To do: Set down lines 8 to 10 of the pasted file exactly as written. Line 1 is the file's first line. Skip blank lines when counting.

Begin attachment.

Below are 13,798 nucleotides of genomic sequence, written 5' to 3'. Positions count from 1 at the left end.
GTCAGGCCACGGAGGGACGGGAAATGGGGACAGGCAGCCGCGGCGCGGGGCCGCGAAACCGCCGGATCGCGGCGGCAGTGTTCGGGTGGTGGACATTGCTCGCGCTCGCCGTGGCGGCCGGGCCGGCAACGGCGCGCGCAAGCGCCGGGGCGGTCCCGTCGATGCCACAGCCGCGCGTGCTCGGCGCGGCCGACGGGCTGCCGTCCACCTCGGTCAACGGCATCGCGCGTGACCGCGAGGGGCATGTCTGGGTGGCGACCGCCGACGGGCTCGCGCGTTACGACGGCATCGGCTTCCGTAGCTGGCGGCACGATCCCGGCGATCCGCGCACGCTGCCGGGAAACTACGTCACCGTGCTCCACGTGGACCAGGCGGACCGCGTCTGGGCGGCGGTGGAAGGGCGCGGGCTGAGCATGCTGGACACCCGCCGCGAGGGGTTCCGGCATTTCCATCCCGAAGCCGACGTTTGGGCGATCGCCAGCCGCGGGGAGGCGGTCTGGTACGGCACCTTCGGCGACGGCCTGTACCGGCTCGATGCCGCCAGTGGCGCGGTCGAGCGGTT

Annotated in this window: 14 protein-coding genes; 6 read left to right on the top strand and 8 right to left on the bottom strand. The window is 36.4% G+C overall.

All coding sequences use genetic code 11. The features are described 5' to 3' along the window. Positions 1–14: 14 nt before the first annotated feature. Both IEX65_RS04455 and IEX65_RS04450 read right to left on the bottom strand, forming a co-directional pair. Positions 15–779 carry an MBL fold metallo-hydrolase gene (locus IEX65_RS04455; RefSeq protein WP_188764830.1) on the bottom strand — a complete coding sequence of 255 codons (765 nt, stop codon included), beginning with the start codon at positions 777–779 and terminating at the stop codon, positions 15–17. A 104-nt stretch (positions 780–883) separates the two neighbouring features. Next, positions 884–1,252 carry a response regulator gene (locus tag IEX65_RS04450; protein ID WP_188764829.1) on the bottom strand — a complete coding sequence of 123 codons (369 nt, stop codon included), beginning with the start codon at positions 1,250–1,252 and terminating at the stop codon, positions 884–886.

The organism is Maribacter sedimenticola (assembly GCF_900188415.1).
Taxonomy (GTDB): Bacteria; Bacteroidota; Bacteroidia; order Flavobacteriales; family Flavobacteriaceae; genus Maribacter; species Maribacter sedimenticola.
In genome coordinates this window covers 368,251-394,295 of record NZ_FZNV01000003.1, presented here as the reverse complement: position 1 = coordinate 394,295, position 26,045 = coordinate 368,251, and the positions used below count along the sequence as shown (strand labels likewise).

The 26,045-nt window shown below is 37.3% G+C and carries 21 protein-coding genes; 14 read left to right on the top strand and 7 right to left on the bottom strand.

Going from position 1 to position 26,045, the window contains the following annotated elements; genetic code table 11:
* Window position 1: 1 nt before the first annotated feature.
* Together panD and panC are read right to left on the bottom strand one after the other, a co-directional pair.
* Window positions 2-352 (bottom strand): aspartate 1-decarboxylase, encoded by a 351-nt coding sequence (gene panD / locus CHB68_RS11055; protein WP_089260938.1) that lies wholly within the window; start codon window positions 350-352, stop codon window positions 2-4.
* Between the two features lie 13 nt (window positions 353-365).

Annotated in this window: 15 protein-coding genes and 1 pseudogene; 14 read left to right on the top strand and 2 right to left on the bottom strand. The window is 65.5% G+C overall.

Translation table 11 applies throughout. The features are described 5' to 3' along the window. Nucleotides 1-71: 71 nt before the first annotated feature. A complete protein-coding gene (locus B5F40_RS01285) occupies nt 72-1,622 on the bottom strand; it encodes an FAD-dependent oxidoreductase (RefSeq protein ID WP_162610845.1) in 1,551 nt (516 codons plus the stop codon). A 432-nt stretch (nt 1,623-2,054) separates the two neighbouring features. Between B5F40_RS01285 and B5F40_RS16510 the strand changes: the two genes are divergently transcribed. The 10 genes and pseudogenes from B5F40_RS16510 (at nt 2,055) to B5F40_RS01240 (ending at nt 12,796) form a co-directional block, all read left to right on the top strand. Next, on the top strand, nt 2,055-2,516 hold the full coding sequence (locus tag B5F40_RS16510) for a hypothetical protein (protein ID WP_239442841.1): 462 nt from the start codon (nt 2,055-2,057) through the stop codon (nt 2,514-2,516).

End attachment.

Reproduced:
The 26,045-nt window shown below is 37.3% G+C and carries 21 protein-coding genes; 14 read left to right on the top strand and 7 right to left on the bottom strand.

Going from position 1 to position 26,045, the window contains the following annotated elements; genetic code table 11:
* Window position 1: 1 nt before the first annotated feature.